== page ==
We recently sat down with one of our Advisors, Steve Thompson, and asked him some tough questions about the PT profession. We’ve already told you why we think it’s a great time to be a PT, now Steve shares his take on PTs explosive growth (the Bureau of Labor Statistics estimates that PT will grow 39% from 2010 to 2020!).
Age Is Just a Number
I believe PT is growing for several reasons. First, the baby boomer generation is aging and reaching Medicare eligible ages and as they age, they will need more support and help to maintain lifestyles to which they are accustomed. Also, the population has aged, the number of joint replacements being performed is increasing as well and those patients need skilled therapy to recover from this complex surgery. The idea of senior citizens is transforming as well. Many of our “senior citizens” are becoming “athletic seniors”. As this population ages and wants to keep an active lifestyle, physical therapy stands to be a front-runner in helping keep this population active. Physical therapists are the best-trained healthcare professionals to assess and treat movement impairments. As we age, we will most likely develop more and more movement impairments and therefore, PT will be needed and the growth in the profession will be justified.
The other reason that the profession of PT is growing is that consumers are looking for alternatives for improving their health and wellness. Many of my patients don’t want to go through the “expensive” avenue of traditional medicine and are looking for other alternatives than their primary doctors. These same patients are also avoiding medications that are often offered to them for musculoskeletal pain and looking at physical therapists to provide a solution for their musculoskeletal injuries that don’t require surgery. Physical therapists can provide health and wellness assessments to help people gain strength and flexibility and can be a key member of the healthcare profession via the health and wellness markets.
A Practical Alternative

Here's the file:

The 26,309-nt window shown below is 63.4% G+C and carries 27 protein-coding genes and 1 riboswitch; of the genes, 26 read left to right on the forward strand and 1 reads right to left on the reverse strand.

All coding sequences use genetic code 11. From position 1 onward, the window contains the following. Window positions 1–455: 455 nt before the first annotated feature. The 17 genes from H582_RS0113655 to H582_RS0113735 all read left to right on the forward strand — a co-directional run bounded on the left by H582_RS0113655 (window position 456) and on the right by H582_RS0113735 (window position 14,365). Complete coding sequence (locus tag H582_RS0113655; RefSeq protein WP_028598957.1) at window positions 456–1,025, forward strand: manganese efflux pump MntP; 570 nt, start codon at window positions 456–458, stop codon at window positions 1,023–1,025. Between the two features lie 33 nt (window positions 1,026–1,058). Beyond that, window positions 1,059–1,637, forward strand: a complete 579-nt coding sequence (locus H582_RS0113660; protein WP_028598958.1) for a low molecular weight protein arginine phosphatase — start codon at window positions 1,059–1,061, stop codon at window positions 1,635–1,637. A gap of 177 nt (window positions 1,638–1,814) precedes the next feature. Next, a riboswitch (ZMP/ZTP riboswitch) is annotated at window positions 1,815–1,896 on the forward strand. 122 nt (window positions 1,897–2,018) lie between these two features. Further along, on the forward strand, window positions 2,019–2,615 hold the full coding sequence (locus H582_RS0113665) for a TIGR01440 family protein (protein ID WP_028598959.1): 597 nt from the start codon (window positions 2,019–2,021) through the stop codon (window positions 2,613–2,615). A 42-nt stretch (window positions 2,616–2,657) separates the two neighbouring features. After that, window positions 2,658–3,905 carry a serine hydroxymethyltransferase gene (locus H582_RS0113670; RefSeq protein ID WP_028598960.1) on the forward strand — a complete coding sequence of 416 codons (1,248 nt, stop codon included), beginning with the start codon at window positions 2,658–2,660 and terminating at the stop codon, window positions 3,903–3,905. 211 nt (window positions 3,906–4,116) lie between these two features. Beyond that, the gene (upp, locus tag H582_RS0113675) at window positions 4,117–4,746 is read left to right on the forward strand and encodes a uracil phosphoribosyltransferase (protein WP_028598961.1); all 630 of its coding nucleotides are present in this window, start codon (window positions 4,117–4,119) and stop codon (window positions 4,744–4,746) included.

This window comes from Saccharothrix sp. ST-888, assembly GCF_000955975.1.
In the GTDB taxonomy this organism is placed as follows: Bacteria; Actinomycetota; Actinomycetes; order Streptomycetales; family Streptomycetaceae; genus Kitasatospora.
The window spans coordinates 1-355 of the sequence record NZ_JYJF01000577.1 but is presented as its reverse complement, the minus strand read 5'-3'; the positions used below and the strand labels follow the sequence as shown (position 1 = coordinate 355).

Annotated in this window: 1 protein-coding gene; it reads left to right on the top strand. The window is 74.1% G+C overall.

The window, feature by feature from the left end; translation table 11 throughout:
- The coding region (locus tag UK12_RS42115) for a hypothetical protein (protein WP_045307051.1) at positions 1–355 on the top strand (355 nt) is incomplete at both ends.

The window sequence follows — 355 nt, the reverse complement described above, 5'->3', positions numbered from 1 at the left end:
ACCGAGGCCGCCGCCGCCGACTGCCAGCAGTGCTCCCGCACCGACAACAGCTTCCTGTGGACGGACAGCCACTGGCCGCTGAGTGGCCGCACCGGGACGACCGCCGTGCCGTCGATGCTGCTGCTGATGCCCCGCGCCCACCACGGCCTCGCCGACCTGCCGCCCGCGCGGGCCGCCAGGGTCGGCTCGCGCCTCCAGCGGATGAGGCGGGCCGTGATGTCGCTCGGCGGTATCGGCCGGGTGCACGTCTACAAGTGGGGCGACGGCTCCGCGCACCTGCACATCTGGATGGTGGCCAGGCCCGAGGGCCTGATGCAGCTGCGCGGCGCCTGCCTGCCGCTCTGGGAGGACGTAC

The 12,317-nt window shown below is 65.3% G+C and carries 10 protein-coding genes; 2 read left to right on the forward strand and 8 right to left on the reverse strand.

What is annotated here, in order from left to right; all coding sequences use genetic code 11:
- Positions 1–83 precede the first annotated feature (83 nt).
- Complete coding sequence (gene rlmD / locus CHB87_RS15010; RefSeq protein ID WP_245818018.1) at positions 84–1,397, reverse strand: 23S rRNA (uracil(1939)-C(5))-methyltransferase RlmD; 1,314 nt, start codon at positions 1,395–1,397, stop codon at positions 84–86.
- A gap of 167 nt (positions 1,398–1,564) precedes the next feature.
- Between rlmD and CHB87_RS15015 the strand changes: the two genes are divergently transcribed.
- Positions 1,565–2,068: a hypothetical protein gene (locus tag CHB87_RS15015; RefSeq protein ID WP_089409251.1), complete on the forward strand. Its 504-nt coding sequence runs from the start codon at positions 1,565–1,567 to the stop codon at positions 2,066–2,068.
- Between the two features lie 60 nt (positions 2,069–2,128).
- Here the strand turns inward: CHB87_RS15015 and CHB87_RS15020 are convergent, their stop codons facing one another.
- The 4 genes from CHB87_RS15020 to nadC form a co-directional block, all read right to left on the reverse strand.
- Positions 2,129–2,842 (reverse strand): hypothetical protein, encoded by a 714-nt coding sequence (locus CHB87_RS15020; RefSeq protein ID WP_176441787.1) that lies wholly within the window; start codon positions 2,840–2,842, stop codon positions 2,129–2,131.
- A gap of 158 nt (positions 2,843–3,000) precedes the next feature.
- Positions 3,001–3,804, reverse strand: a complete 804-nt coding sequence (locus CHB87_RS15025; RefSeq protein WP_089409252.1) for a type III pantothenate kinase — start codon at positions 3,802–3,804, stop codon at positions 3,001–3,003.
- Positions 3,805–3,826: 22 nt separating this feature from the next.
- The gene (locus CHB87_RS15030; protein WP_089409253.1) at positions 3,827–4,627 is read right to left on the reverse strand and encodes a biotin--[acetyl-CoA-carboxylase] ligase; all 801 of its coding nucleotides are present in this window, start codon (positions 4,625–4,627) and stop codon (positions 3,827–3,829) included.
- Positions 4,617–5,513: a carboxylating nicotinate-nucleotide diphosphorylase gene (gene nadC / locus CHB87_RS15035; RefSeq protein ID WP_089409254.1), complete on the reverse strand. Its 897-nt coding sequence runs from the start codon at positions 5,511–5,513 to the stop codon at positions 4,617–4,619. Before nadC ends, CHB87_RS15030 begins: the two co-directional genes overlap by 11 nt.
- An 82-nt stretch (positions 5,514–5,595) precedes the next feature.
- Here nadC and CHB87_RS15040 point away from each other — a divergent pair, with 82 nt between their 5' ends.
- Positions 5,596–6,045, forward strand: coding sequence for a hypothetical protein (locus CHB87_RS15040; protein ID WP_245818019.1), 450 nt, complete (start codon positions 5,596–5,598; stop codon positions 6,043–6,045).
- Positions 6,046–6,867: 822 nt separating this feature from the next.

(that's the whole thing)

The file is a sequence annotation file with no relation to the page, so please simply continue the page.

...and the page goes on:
Many people come to physical therapy with chronic musculoskeletal conditions that are not candidates for surgery. In many cases, but not all, chronic neck and back pain conditions can be addressed conservatively with instruction in body mechanics, posture, core stabilization exercises and lifestyle and wellness alterations which can be often more cost effective and beneficial than a patient taking medications. Also, as people come to physical therapists for questions and assessments, we recognize those conditions that we can treat and those that we need to refer to the appropriate physician specialty. Many physicians and chiropractors do not agree that physical therapists have adequate training to know when to refer out to a physician but this is untrue. The number of patients with chronic injuries will clog up the healthcare system so PTs are positioned to become an excellent alternative to physicians being a primary resource for chronic conditions.
Steve Thompson, MPT, is the CEO of Sport and Spine Therapy of Marin. He is a Certified Strength and Conditioning Specialist and a board certified Orthopedic Physical Therapist. He has also completed the Folsom Physical Therapy year-long manual therapy course. Steve still maintains his patient caseload while continuing to pursue other specializations in Active Release Therapy and Dynamic Neuromuscular Stabilization.